For a simple yet general evolutionary game theory model of social evolution, in which behaviour is conditioned on social role occupied, recent analysis has shown that the stable equilibria under selection are the same regardless of whether one considers selection acting on the entire strategy [2, 6], or acting on independent ‘genes’ for each role [9]. Thus, it may be tempting to assume that, for certain kinds of sufficiently simple models, strategy-level and independent-gene-level approaches yield equivalent answers. Here, we have presented an analysis using the tools of dynamical systems theory, for the simple case of asymmetric non-additive donation games played between relatives. Although we present our analyses in terms of this game, the payoff matrix we use is equivalent to a fully general 2-player payoff matrix [9]. This analysis reveals the following main points: first, the gene dynamics and the genotype dynamics cannot be made topologically equivalent in a dynamical systems sense, since the dimensions of the respective phase spaces are different. It is also not possible to ‘slave’ the dynamics of the higher-dimensional gene dynamics model to the genotype model, because the two models differ in their number of equilibria and in the locations of some of these equilibria. Second, we find additional equilibria for the genotype model to those previously found using techniques from evolutionary game theory, since we find unstable equilibria as well as the previously-discovered stable equilibria. Third, by observing that the unstable equilibria under the gene and the genotype dynamics are different, we show that although the stable equilibria are the same in the two systems, initial conditions often exist in which the population equilibria that result under selection in each system are different. That is, for the same starting population the two different model analyses predict different evolutionary outcomes.

Our results provide an interesting contrast to earlier results from the population genetics literature, that the genetic bases of traits under selection affect whether population equilibria will maximise population mean fitness. These population genetics approaches, briefly reviewed in [24], rest on analysis of sexual models. In particular, analysis of population genetics models shows that the concept of an ‘adaptive landscape’ independent of genetic details is incorrect; while a single-locus model may predict that population equilibria maximise population-mean-fitness, moving to a two-locus model can break the correspondence between equilibria under selection and fitness maxima [10]. Our analysis is an evolutionary game theory one, which is inherently asexual; strategies, or strategy components (‘genes’) reproduce directly. Our analysis of the particular social game presented here also demonstrates a different effect, since here the stable equilibria are the same and correspond with fitness-maximising equilibria, but the selected equilibria can differ. The fact that it is only equilibrium selection, rather than the stable equilibria themselves, that is affected by using the analytically simpler model of this general game may be of interest to some researchers. For applications in which the only result of interest is the stable equilibria under selection, using the simpler two-dimensional systems of equations is safe; for applications in which equilibrium selection does matter, our results describe the areas of disagreement between the predictions of the two-dimensional and three-dimensional representations of selection, enabling an informed choice to be made about which is appropriate to use. The fact that, as described above, the game analysed is actually equivalent to a fully general game matrix for 2-player interactions where players occupy distinct behavioural roles should reinforce this potential interest.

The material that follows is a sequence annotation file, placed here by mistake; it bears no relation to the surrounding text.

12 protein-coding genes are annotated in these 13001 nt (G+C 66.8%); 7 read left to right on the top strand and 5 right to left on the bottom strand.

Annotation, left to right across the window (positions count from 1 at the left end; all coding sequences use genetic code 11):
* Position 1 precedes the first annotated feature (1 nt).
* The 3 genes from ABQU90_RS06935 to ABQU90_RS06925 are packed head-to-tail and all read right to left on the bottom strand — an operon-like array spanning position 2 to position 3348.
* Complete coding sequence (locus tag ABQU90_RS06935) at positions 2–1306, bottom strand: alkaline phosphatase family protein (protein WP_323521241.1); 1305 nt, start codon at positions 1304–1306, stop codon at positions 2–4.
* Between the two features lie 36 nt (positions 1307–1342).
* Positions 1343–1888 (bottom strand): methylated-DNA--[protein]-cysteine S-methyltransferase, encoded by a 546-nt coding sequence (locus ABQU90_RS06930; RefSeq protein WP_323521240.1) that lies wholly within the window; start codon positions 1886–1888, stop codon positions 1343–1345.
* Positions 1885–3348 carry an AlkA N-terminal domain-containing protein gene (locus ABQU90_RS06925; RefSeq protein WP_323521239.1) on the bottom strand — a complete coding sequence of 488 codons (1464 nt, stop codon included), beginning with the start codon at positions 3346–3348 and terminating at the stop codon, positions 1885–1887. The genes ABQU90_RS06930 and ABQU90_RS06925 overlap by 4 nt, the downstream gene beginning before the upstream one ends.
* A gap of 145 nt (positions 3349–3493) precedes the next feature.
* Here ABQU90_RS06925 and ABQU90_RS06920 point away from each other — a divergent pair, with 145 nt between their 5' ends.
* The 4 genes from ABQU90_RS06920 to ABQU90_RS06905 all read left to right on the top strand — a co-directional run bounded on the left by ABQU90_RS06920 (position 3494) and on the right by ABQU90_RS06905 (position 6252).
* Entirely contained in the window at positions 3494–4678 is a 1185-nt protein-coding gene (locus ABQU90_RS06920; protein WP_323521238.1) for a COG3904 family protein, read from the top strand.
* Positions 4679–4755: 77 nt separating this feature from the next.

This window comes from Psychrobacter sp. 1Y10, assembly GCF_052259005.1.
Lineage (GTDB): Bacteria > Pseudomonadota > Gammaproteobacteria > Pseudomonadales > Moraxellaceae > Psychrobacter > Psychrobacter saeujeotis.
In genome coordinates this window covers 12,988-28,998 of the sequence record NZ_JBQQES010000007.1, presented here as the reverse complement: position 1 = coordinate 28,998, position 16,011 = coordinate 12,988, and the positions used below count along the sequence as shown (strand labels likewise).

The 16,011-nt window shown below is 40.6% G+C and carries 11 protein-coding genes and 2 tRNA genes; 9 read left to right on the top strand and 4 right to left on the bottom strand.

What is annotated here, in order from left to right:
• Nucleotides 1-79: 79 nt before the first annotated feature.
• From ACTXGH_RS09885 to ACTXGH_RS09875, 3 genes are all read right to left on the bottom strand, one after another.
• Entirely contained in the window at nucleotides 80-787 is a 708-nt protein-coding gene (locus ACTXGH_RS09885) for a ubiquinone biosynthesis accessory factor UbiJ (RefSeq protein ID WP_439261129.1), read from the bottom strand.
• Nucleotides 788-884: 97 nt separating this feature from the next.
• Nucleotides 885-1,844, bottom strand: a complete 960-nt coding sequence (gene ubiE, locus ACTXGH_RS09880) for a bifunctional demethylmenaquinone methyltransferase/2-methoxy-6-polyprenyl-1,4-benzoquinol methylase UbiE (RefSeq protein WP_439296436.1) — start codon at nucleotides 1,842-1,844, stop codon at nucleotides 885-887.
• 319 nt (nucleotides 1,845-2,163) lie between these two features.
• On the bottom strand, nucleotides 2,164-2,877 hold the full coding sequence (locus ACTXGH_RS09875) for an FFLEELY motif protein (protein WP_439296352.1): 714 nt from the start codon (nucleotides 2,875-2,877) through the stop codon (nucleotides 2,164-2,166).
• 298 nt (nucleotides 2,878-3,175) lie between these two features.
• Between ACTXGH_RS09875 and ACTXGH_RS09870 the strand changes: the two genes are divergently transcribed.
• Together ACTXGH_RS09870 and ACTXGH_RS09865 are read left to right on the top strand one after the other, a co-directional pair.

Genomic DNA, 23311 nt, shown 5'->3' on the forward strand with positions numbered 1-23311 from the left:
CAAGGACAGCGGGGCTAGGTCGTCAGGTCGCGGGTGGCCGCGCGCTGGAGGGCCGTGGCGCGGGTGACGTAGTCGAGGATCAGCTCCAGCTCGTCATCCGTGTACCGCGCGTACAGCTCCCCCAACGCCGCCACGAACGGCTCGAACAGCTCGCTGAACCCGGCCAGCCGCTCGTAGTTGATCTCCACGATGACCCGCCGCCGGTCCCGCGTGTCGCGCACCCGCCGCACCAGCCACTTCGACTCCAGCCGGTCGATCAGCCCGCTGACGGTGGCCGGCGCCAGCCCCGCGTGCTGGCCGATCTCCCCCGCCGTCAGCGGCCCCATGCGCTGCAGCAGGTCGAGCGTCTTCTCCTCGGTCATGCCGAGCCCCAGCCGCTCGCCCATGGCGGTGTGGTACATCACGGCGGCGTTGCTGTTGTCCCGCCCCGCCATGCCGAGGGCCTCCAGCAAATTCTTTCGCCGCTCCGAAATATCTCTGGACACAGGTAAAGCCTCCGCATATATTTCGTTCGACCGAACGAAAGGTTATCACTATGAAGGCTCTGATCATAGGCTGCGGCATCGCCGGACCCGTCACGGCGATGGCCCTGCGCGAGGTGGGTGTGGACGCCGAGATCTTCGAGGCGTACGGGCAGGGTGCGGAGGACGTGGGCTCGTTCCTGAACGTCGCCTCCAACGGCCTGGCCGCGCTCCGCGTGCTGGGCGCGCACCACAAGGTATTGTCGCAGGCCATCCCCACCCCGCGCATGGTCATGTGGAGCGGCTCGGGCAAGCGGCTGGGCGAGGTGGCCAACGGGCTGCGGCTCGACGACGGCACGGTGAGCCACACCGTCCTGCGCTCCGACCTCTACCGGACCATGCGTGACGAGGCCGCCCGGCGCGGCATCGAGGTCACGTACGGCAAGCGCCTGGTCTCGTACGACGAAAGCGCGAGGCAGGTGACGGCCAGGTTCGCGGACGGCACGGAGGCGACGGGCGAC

Supporting Information

S1 Appendix. Topological non-equivalence of the two models.

One may be tempted to believe that the higher-dimensional system (1) implies the behaviour of system (6), because ϕC1 and ϕC2 should evolve in the same way as fCC + fCD and fCC + fDC, respectively. While it is straightforward to show that the two systems are not topologically equivalent, also not in this sense, the proof is rather tedious and not very insightful. Therefore, we provide this proof in the Supporting Information for completeness.



J.A.R.M. thanks J.M. McNamara for drawing Moran’s paper on ‘adaptive topographies’ to his attention. H.M.O. thanks B. Krauskopf for alerting her to the paper by Guckenheimer and Holmes on ‘structurally stable heteroclinic cycles.’

Author Contributions

Conceived and designed the experiments: HMO JARM. Performed the experiments: HMO. Analyzed the data: HMO JARM. Contributed reagents/materials/analysis tools: HMO. Wrote the paper: HMO JARM.